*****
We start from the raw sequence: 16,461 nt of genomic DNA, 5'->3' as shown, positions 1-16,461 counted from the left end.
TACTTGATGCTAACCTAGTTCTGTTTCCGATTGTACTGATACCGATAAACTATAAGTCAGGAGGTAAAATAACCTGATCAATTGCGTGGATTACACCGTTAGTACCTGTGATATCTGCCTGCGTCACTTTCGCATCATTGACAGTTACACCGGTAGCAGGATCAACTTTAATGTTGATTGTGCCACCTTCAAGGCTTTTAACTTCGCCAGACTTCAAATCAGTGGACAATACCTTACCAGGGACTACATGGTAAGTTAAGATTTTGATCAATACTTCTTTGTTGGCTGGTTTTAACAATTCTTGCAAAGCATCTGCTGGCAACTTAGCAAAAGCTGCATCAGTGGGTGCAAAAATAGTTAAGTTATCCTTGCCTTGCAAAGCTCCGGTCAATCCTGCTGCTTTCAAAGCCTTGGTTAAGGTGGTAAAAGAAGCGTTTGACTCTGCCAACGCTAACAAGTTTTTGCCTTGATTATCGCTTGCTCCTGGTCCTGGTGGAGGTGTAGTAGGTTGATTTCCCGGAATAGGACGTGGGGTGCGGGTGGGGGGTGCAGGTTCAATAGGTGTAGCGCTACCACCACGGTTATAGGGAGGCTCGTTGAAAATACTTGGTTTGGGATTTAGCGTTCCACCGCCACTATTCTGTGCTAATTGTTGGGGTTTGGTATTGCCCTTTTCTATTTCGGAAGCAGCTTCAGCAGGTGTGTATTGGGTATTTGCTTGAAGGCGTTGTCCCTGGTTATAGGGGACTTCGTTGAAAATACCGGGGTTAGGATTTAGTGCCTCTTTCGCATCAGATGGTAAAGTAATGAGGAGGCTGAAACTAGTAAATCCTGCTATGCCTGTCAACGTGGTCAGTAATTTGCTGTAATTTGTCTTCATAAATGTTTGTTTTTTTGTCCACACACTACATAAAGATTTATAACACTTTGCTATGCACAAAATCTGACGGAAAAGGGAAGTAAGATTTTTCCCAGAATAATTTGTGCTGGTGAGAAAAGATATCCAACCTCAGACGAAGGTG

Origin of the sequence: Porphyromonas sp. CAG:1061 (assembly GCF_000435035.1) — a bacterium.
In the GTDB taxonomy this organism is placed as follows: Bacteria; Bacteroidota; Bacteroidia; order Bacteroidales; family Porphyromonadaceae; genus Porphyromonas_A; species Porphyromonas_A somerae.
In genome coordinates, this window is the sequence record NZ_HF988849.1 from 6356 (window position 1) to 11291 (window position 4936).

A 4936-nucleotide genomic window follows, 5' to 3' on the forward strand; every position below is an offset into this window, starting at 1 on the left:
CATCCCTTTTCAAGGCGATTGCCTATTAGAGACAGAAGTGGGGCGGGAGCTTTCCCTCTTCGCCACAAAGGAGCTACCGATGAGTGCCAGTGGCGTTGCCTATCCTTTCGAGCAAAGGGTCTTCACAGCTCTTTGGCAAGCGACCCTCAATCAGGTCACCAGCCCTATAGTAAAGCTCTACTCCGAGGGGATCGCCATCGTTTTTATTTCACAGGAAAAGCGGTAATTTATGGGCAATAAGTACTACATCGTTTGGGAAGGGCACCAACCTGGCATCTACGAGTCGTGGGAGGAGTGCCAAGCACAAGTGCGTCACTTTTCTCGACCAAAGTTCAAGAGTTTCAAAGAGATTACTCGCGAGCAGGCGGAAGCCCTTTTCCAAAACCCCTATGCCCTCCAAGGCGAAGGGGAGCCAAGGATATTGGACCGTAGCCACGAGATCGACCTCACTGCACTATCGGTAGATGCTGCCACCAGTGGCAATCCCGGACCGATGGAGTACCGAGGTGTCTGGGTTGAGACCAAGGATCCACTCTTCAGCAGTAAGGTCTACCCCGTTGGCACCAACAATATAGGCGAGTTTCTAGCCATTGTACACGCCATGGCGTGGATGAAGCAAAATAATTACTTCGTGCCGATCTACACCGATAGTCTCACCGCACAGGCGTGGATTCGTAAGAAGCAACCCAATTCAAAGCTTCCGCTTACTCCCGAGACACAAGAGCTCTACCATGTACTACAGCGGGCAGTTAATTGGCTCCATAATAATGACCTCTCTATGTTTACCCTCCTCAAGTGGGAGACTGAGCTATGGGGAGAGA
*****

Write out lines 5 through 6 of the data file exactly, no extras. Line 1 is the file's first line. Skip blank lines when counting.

In genome coordinates, this window is the sequence record NZ_HF988849.1 from 6356 (window position 1) to 11291 (window position 4936).

A 4936-nucleotide genomic window follows, 5' to 3' on the forward strand; every position below is an offset into this window, starting at 1 on the left: